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What Happens to Child Support When a Child Turns 18?

What Happens to Child Support When a Child Turns 18?

Interviewer: When does the child support stop? Is it when the child turns 18 or are there other factors?

Tanya: No, child support ends upon what is called emancipation. That is when the child no longer is dependent on the parent or parents. Typically, most kids usually go straight from high school to college. It is usually upon graduation from college.

Interviewer: Does child support really typically last until graduation from college?

Tanya: Yes, child support ends then unless it is the kind of family that says you have to go work full time; or you have to earn your college degree through working. That is a unique family. But most families pay for their kids’ education these days. So the children are still dependent on the parents until they graduate from college.

The actual child support guidelines are only applicable until the children are 18. You can go online and get that formula. If the children go to school at home, like community college and they commute, the guidelines are the same through college. If the kids go away to college and have room and board elsewhere, then you have to look at the actual needs and budget of the child for child support.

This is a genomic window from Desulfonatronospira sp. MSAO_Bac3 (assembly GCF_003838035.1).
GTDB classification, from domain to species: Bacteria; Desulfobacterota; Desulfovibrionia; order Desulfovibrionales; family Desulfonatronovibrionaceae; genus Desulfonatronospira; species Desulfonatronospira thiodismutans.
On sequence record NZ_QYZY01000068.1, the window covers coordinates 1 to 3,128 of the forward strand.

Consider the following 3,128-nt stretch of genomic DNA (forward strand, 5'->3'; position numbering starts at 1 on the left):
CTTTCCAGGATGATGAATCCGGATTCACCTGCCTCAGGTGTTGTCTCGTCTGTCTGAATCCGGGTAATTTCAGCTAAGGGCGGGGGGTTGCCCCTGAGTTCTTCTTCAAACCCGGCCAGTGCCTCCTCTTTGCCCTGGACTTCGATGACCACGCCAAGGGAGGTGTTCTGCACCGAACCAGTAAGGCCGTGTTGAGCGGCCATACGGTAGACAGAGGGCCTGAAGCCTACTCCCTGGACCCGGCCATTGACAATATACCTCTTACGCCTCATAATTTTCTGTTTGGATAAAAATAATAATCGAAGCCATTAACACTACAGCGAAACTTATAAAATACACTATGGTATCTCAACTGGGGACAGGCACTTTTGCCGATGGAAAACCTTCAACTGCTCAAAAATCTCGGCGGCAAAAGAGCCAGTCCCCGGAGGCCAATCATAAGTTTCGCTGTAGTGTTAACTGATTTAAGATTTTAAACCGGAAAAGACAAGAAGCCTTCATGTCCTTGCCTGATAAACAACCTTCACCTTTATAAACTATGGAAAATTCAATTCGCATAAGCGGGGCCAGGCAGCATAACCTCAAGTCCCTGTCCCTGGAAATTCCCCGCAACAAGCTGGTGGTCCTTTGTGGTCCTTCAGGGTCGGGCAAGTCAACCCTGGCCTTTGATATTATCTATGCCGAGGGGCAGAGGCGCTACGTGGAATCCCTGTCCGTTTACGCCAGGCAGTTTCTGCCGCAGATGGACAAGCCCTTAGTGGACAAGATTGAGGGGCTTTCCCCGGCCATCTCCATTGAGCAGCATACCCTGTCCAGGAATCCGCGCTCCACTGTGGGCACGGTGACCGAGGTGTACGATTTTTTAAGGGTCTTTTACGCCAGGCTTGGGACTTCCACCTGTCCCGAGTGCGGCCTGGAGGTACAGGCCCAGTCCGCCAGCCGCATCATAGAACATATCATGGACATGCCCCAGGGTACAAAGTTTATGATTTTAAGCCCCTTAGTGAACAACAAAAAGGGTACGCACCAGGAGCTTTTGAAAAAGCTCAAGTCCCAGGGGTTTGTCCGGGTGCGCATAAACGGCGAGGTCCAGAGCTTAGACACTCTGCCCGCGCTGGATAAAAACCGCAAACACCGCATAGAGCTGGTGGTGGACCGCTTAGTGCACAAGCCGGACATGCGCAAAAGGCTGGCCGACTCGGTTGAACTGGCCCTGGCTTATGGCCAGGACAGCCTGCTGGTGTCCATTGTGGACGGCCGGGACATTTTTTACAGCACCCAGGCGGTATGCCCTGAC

Interviewer: When someone turns age18, does the child support now go directly to them because they are not a minor in some way; or does it still go to the parent?

Tanya: It still goes to the parent. If the parent is still providing a room, food, and a car and insurance for the kid, it still goes to the parent.

Interviewer: What if the child goes away? Does child support go to the school, or to the parent?

Tanya: It depends. You look at the child support; you look at the obligations in college; and you look at who is paying for what. A room and board that has to be paid for at college is one consideration.

Then you also look at when the kid comes home three or four months of the year. Where is the kid staying? If your kid is totally away, you need one less bedroom. But if the kid is not totally away, you still have to keep the bedroom; and you still have to pay for the kid when he or she is home.

Then you look at whether the kid is working. What is expected? Is the child paying for his or her own auto insurance and paying for his or her own gas? Is the kid paying for his or her own clothes? Is there an expectation of a job? Some parents do expect that. Some parents do not expect that.

Sometimes it costs more. There was a case recently where, actually if you figure it out, it costs more to send your kid away; to furnish the new room; and to travel back and forth. This is in comparison to a kid that stayed home. So it is variable.

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